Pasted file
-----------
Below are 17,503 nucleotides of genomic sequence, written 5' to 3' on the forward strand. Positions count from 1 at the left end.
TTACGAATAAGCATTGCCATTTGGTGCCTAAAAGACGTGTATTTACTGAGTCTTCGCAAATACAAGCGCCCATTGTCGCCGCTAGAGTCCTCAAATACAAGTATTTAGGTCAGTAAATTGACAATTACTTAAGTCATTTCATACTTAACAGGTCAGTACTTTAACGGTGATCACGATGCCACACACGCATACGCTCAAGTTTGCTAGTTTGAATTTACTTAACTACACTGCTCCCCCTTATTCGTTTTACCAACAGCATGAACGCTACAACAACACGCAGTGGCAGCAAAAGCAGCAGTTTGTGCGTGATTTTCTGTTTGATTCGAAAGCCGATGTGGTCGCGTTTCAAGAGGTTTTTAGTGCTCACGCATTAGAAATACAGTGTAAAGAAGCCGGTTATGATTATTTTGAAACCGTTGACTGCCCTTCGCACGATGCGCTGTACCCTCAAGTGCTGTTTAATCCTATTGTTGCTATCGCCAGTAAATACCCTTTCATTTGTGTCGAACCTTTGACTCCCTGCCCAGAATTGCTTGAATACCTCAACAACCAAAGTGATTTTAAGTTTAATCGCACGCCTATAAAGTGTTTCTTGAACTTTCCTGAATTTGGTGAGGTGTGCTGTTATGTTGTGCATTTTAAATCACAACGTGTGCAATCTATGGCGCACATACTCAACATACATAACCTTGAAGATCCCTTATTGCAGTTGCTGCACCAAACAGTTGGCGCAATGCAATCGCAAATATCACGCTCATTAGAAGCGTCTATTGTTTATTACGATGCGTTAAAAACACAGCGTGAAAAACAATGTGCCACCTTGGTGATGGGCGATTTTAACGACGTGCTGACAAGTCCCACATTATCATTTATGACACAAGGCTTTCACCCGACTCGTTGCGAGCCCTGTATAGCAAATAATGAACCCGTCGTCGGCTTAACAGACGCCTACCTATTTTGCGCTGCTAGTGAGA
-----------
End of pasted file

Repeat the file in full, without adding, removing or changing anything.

Below are 17,503 nucleotides of genomic sequence, written 5' to 3' on the forward strand. Positions count from 1 at the left end.
TTACGAATAAGCATTGCCATTTGGTGCCTAAAAGACGTGTATTTACTGAGTCTTCGCAAATACAAGCGCCCATTGTCGCCGCTAGAGTCCTCAAATACAAGTATTTAGGTCAGTAAATTGACAATTACTTAAGTCATTTCATACTTAACAGGTCAGTACTTTAACGGTGATCACGATGCCACACACGCATACGCTCAAGTTTGCTAGTTTGAATTTACTTAACTACACTGCTCCCCCTTATTCGTTTTACCAACAGCATGAACGCTACAACAACACGCAGTGGCAGCAAAAGCAGCAGTTTGTGCGTGATTTTCTGTTTGATTCGAAAGCCGATGTGGTCGCGTTTCAAGAGGTTTTTAGTGCTCACGCATTAGAAATACAGTGTAAAGAAGCCGGTTATGATTATTTTGAAACCGTTGACTGCCCTTCGCACGATGCGCTGTACCCTCAAGTGCTGTTTAATCCTATTGTTGCTATCGCCAGTAAATACCCTTTCATTTGTGTCGAACCTTTGACTCCCTGCCCAGAATTGCTTGAATACCTCAACAACCAAAGTGATTTTAAGTTTAATCGCACGCCTATAAAGTGTTTCTTGAACTTTCCTGAATTTGGTGAGGTGTGCTGTTATGTTGTGCATTTTAAATCACAACGTGTGCAATCTATGGCGCACATACTCAACATACATAACCTTGAAGATCCCTTATTGCAGTTGCTGCACCAAACAGTTGGCGCAATGCAATCGCAAATATCACGCTCATTAGAAGCGTCTATTGTTTATTACGATGCGTTAAAAACACAGCGTGAAAAACAATGTGCCACCTTGGTGATGGGCGATTTTAACGACGTGCTGACAAGTCCCACATTATCATTTATGACACAAGGCTTTCACCCGACTCGTTGCGAGCCCTGTATAGCAAATAATGAACCCGTCGTCGGCTTAACAGACGCCTACCTATTTTGCGCTGCTAGTGAGA